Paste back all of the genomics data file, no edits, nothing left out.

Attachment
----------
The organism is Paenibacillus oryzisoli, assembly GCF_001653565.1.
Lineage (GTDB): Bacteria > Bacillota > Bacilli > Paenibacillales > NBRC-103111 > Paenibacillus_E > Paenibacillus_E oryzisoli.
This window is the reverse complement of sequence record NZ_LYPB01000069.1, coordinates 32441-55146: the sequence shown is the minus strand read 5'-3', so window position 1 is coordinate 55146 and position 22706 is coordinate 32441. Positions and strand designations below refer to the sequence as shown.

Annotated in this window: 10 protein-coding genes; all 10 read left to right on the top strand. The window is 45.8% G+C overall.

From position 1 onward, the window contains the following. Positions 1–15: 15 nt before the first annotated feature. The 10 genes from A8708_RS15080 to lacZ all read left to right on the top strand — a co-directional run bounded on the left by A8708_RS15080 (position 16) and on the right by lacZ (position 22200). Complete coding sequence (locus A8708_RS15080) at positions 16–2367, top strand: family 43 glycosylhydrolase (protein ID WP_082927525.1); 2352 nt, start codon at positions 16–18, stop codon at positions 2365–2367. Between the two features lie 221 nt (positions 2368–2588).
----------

The organism is Paenibacillus oryzisoli, assembly GCF_001653565.1.
Lineage (GTDB): Bacteria > Bacillota > Bacilli > Paenibacillales > NBRC-103111 > Paenibacillus_E > Paenibacillus_E oryzisoli.
This window is the reverse complement of sequence record NZ_LYPB01000069.1, coordinates 32441-55146: the sequence shown is the minus strand read 5'-3', so window position 1 is coordinate 55146 and position 22706 is coordinate 32441. Positions and strand designations below refer to the sequence as shown.

Annotated in this window: 10 protein-coding genes; all 10 read left to right on the top strand. The window is 45.8% G+C overall.

From position 1 onward, the window contains the following. Positions 1–15: 15 nt before the first annotated feature. The 10 genes from A8708_RS15080 to lacZ all read left to right on the top strand — a co-directional run bounded on the left by A8708_RS15080 (position 16) and on the right by lacZ (position 22200). Complete coding sequence (locus A8708_RS15080) at positions 16–2367, top strand: family 43 glycosylhydrolase (protein ID WP_082927525.1); 2352 nt, start codon at positions 16–18, stop codon at positions 2365–2367. Between the two features lie 221 nt (positions 2368–2588).